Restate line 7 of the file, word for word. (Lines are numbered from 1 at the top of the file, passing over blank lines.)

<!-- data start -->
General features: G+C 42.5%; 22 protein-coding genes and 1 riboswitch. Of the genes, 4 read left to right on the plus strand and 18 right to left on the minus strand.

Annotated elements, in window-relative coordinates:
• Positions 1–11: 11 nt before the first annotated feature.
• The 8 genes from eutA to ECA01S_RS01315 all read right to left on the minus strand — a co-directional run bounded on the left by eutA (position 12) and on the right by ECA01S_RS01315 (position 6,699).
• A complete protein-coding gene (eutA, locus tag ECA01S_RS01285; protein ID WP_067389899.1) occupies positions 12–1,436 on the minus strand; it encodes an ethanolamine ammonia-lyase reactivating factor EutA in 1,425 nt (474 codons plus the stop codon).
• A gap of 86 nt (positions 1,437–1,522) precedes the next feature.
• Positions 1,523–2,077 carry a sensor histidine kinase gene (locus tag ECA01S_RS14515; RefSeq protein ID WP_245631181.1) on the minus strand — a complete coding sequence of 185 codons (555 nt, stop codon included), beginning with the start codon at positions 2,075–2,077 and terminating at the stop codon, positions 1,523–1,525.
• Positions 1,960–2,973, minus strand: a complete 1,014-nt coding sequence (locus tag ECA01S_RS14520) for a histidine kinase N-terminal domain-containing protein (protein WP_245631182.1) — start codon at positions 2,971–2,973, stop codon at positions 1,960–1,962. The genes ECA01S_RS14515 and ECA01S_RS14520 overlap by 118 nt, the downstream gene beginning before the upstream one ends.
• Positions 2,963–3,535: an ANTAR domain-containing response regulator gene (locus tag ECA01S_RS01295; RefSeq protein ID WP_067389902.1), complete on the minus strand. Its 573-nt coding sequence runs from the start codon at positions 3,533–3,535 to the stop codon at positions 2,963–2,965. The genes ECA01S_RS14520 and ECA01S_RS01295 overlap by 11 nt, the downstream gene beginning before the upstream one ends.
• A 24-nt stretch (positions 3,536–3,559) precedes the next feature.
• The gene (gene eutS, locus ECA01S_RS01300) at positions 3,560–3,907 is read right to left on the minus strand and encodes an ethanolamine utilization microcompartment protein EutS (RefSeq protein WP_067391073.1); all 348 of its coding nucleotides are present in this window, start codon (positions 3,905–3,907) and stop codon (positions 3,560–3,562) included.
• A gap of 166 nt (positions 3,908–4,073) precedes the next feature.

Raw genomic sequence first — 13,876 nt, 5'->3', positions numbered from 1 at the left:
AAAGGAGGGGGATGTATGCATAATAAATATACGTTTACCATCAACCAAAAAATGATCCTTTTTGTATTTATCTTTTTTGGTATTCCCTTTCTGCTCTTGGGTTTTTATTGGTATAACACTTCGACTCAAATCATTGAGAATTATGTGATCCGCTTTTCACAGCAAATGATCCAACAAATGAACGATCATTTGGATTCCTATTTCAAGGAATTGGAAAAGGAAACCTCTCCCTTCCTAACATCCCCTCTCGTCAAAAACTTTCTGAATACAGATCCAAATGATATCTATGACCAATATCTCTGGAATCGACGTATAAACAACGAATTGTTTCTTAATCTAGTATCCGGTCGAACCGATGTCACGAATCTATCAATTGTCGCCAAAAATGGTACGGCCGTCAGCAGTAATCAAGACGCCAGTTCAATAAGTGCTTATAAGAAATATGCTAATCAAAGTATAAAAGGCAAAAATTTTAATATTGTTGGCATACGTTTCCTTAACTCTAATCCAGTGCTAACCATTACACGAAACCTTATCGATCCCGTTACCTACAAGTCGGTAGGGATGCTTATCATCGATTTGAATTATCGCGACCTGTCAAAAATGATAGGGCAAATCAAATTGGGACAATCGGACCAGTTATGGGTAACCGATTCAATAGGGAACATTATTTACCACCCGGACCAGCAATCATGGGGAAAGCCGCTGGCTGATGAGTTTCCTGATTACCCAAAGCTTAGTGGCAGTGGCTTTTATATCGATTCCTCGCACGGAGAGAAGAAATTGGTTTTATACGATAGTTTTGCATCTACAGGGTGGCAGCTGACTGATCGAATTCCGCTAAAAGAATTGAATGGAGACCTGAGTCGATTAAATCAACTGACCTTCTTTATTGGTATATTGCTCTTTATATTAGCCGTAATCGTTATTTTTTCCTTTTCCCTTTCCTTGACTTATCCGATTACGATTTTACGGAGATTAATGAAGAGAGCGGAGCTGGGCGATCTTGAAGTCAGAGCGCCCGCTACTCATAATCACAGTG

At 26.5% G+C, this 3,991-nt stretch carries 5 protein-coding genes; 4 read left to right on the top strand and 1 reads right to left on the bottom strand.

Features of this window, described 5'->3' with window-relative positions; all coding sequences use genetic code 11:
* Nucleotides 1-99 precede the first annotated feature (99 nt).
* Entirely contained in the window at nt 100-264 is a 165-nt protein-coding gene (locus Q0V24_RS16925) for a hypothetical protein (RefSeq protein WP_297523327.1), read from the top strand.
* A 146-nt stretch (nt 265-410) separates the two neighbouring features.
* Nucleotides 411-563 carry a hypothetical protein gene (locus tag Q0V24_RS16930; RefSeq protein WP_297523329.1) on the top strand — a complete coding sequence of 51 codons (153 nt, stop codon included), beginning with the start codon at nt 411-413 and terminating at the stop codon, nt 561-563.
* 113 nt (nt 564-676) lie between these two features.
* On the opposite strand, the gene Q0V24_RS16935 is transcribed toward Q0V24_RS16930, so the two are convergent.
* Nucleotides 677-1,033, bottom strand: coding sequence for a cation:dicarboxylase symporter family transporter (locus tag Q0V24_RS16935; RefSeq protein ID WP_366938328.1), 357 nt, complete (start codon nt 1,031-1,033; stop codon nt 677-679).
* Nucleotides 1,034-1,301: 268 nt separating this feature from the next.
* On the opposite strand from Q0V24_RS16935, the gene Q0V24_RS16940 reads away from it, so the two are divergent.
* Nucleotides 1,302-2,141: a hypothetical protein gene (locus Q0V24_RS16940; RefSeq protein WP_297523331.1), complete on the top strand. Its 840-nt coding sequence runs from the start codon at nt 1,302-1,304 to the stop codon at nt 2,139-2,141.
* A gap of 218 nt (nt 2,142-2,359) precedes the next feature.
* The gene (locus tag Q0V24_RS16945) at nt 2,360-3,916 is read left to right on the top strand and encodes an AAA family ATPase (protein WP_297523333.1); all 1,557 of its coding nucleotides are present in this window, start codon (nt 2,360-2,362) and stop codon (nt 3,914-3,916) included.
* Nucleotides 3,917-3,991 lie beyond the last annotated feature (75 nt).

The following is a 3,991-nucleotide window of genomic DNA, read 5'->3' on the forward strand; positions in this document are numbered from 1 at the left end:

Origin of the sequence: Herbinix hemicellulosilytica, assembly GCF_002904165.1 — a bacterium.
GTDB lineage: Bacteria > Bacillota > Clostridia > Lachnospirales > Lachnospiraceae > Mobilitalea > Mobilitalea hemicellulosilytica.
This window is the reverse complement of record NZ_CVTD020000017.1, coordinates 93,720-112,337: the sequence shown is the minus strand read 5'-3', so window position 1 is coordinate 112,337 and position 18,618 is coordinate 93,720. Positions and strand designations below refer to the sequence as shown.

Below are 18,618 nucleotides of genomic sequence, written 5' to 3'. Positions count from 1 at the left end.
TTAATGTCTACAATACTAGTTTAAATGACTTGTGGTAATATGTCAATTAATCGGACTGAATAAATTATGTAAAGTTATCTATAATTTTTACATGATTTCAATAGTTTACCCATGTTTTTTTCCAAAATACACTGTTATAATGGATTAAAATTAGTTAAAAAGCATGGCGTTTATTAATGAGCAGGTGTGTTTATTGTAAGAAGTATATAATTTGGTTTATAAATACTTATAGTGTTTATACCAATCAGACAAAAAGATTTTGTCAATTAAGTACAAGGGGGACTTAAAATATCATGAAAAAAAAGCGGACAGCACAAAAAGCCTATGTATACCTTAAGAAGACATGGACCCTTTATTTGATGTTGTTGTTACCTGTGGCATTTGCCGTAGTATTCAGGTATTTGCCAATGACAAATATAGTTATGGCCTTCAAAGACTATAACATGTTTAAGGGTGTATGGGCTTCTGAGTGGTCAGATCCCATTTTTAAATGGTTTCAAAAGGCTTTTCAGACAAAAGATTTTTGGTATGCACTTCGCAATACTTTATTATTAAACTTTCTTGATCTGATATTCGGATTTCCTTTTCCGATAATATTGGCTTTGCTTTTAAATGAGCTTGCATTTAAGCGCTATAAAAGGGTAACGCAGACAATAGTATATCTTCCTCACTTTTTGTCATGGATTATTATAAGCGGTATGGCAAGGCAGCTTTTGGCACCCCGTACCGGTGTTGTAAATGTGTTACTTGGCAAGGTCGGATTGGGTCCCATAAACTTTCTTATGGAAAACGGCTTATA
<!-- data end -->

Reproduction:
• Positions 1,523–2,077 carry a sensor histidine kinase gene (locus tag ECA01S_RS14515; RefSeq protein ID WP_245631181.1) on the minus strand — a complete coding sequence of 185 codons (555 nt, stop codon included), beginning with the start codon at positions 2,075–2,077 and terminating at the stop codon, positions 1,523–1,525.